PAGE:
Viburnums

rokchipr
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rokchipr
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Joined: May 16th, 2005, 9:18 pm

October 16th, 2014, 8:35 pm #1

Forager, Did you sample any of the wild raisins (Viburnum cassinoides) I located at the Washington's Crossing State Park? The fruits were quite good, sweet, with pulp the consistency of dates and tasting like a combination of date & prune. The skin was a bit tough but easily masticated. The seed was a rather large percentage of the fruit volume and was flat and oval in shape. On a woods walk there the following day I located several other viburnums sporting clusters of red berries looking very much like the highbush cranberry (Viburnum trilobum) but having a serrated nearly oval leaf 2-1/2 inches long instead of the highbush cranberry's maple leaf. the berries were juicy and sour but not unpalatable, having a softer skin than the wild raisin, and again having the viburnum's characteristic flat oval seed. I was reluctant to sample them until I had positively identified them as a viburnum knowing that there are no harmful species of the genus. There are Viburnums considered inedible but they are more correctly classified undesirable due to having little edible flesh that is often bitter tasting not because they are poisonous.
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Forager
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Forager
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Joined: October 22nd, 2010, 11:42 pm

October 17th, 2014, 12:12 am #2

The description of your fortuitous find at WC matches my own sense of this fruit. The details you cite are beautifully precise and exceed my own casual description from our discussion at the time of your find. I was delighted to see them and took their early ripening (you'll recall a few still-green ones in the clusters) as an indicator to check my own location further North across the NY border, a task I've yet to accomplish. I'll look up V. cassinoides to see how it compares with my own ID of the NY V. lentago once I return with a leafed twig with fruit. Curious about the subtle distinctions between the two eminently edible and virtually identical fruits.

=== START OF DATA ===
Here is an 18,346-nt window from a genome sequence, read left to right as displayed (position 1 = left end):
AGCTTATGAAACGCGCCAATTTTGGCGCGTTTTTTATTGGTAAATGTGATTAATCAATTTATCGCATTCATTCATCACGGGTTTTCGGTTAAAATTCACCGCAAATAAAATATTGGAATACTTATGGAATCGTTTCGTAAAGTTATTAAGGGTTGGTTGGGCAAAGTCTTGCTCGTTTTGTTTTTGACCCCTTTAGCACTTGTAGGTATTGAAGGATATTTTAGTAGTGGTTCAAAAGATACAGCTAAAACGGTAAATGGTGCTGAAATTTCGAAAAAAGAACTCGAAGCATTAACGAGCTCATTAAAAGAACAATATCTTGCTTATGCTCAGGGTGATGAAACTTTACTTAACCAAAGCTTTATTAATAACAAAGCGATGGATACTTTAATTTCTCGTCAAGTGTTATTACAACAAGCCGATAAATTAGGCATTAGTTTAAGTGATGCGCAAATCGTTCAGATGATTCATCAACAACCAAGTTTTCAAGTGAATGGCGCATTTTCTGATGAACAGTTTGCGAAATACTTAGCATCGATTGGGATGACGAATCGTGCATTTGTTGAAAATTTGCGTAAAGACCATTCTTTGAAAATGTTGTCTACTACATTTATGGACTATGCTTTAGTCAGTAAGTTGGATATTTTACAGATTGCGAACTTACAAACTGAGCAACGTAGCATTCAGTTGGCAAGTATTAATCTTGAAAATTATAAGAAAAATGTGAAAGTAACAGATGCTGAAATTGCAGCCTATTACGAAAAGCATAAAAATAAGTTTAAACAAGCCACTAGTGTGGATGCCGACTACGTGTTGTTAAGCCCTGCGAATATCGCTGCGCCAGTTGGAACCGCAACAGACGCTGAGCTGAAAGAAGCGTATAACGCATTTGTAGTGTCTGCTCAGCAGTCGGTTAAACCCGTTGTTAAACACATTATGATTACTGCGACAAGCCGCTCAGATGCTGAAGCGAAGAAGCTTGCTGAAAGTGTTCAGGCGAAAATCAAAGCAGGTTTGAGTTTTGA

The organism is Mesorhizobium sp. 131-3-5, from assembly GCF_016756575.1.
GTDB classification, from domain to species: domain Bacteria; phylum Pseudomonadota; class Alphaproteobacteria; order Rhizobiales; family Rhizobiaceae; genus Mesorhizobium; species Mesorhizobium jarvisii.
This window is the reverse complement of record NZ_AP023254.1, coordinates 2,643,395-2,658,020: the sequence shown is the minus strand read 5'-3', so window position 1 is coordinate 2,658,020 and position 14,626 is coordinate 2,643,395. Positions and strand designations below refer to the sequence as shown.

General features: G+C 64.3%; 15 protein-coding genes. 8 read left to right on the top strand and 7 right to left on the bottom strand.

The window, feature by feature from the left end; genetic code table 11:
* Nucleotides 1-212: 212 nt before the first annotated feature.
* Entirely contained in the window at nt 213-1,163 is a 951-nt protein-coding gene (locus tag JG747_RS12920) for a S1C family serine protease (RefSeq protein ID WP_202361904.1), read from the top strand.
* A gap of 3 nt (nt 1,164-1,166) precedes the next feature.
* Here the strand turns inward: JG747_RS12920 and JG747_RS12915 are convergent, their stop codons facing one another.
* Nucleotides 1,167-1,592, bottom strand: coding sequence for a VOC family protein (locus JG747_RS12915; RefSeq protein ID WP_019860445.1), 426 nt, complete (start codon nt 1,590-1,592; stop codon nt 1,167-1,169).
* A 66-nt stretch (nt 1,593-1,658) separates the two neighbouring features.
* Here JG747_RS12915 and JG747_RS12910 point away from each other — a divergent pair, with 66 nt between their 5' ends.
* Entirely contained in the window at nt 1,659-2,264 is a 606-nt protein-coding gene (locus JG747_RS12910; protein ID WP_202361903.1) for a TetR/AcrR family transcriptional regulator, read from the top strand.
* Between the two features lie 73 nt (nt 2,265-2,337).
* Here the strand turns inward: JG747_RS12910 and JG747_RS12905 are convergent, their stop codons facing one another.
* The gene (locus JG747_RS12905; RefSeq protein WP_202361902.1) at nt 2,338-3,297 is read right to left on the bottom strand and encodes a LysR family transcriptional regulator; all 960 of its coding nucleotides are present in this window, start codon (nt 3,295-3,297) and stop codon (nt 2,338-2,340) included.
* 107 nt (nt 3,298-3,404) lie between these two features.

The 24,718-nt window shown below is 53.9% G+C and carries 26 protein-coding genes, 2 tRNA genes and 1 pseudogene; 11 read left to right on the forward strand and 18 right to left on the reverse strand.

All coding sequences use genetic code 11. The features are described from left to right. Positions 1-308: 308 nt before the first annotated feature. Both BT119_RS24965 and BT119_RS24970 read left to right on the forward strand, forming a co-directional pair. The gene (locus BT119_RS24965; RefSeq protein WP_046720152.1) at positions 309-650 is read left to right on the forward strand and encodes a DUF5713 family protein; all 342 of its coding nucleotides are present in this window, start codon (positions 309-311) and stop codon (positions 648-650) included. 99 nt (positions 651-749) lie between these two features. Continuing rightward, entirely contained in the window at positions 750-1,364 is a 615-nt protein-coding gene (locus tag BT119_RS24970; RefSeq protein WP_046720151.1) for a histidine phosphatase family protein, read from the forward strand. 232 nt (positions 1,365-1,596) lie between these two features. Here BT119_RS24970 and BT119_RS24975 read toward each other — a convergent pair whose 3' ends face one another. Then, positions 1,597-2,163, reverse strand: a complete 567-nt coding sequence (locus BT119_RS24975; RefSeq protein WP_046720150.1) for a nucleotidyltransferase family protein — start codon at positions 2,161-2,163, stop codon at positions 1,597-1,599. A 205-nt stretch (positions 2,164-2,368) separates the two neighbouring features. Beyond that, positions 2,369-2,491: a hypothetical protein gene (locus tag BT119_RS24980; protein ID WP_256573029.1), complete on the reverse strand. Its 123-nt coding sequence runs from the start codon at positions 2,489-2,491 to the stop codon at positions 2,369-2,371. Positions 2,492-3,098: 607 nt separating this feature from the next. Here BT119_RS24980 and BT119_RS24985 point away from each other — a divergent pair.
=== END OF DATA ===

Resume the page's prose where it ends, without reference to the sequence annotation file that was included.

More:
My local landscape is stocked with your alternate red-fruiting Viburnum with serrated leaves. Again, your assessment agrees with my own down to the fine points, but I have not bothered any culinary experiments with these (my fresh samples were bitter verging on noxious, discouraging further pursuit; too much corrective sweetener and I feel like the fruit value has been diminished if not lost) as this time of year provides too many other final options and my priorities usually lie with mushrooms. Please let us know what results you come up with if you do anything with the red V's.
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Forager
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Forager
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Joined: October 22nd, 2010, 11:42 pm

October 22nd, 2014, 2:03 am #3

I gathered some of my regional V. lentago and immediately recalled your specimen.  As I recall, the leaves I examined of your sample of V. cassinoides were shorter and more rounded, whereas mine are more lanceolate, finely toothed and have pointed tips.  The fruits are nearly identical although V. lentago seems to be a bit more elliptical or elongated but the flavors are quite similar.  I'll see if I can get a picture up, I deliberately tried to get some leafed twigs in my collection for this purpose.
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